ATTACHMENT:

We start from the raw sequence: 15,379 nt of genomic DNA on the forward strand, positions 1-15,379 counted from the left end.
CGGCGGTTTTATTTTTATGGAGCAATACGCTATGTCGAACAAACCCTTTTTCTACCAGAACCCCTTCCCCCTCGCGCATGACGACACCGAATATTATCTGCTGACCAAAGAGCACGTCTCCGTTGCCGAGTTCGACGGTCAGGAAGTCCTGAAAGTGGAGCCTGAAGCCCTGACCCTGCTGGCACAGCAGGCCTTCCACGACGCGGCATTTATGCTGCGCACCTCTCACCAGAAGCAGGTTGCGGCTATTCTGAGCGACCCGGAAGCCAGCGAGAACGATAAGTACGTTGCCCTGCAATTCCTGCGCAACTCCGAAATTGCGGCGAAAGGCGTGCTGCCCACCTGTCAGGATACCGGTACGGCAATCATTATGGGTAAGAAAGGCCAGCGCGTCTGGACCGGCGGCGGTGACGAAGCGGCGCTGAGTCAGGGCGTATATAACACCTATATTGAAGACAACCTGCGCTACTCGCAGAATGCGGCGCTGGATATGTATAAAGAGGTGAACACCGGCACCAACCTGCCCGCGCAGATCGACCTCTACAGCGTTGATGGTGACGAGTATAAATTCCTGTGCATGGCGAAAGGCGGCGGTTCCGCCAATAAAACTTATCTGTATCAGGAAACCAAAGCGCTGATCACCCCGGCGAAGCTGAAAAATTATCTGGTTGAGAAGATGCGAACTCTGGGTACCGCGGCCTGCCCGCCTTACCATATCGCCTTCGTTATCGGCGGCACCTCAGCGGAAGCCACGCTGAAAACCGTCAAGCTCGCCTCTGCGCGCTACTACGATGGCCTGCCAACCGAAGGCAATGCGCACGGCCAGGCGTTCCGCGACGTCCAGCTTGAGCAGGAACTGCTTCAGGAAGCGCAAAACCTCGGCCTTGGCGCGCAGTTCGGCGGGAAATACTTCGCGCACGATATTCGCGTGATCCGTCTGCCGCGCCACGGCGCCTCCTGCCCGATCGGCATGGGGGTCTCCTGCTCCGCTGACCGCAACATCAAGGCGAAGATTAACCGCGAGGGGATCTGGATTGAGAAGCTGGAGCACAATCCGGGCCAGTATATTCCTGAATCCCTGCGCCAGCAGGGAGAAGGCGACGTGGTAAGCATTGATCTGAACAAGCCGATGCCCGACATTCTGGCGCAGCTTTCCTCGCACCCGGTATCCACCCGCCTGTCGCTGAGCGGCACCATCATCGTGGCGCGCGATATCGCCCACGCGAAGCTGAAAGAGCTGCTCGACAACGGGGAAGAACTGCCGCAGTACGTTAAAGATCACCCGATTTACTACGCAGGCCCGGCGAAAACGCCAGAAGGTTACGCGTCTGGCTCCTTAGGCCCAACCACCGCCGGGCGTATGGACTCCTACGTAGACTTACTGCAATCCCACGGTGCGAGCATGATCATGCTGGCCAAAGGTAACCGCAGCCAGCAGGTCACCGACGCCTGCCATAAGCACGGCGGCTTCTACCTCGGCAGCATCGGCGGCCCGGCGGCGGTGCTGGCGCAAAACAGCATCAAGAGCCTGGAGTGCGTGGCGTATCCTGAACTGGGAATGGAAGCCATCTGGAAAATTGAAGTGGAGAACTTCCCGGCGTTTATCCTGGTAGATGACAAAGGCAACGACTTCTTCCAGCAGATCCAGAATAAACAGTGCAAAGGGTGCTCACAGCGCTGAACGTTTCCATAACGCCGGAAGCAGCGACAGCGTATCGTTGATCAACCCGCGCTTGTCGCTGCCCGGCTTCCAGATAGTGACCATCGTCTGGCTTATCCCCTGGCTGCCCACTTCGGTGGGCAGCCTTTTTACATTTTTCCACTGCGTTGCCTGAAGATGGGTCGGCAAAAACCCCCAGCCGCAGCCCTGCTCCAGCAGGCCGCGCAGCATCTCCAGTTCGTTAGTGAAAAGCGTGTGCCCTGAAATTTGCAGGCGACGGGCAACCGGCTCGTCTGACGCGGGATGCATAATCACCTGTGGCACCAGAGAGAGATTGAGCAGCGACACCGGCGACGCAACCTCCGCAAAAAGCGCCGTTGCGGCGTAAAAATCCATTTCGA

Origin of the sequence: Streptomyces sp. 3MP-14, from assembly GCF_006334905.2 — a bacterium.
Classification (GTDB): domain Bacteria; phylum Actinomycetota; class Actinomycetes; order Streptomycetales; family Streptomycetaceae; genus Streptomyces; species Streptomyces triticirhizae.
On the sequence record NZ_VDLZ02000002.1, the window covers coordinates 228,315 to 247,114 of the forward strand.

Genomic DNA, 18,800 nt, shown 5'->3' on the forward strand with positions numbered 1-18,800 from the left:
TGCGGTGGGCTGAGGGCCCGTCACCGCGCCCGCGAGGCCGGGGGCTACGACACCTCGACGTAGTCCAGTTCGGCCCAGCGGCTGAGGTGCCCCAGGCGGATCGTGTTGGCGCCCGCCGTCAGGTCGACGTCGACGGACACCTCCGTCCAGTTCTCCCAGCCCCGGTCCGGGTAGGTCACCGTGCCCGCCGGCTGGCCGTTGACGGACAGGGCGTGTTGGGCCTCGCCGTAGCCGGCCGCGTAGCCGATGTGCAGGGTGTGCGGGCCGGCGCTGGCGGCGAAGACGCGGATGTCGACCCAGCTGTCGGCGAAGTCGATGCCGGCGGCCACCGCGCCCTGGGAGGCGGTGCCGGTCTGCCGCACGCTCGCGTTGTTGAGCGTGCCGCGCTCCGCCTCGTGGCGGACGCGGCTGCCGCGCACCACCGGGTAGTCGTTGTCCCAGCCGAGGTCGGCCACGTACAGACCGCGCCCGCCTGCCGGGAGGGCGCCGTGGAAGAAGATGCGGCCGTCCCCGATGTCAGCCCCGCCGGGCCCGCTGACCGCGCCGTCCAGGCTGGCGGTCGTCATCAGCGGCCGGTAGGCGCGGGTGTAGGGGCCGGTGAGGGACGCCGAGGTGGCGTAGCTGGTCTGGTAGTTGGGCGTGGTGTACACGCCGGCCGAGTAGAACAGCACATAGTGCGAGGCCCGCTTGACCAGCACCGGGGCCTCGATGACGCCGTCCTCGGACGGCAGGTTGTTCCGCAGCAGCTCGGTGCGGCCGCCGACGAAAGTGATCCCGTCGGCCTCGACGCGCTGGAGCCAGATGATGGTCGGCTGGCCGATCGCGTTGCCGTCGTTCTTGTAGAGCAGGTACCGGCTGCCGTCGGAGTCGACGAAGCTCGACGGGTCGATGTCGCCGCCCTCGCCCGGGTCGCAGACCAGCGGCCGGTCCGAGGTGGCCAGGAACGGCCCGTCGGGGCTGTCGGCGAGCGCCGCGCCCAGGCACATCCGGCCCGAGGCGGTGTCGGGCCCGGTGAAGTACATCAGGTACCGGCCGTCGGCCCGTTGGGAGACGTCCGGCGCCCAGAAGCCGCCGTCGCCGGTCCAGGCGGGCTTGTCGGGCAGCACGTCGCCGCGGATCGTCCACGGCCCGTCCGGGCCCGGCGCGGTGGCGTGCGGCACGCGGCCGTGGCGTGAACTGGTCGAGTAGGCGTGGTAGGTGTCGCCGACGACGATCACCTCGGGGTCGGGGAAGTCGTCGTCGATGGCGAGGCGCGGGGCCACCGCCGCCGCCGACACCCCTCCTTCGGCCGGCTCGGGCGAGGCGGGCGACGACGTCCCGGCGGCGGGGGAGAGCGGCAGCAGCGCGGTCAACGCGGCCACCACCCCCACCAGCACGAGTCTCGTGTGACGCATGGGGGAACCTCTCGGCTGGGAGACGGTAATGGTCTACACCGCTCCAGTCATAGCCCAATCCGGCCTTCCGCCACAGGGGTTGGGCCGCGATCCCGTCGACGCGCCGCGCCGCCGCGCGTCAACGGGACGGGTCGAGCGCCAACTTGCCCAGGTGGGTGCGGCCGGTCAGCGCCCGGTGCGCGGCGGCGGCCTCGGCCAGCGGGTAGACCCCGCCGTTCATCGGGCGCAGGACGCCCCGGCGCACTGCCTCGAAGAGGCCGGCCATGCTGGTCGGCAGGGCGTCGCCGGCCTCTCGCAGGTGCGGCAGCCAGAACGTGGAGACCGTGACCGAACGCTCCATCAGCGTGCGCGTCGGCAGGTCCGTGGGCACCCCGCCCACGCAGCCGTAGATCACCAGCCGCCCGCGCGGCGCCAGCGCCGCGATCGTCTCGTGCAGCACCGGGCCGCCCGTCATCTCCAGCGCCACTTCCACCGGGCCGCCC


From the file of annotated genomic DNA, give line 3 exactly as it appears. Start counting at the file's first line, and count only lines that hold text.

Origin of the sequence: Streptomyces sp. 3MP-14, from assembly GCF_006334905.2 — a bacterium.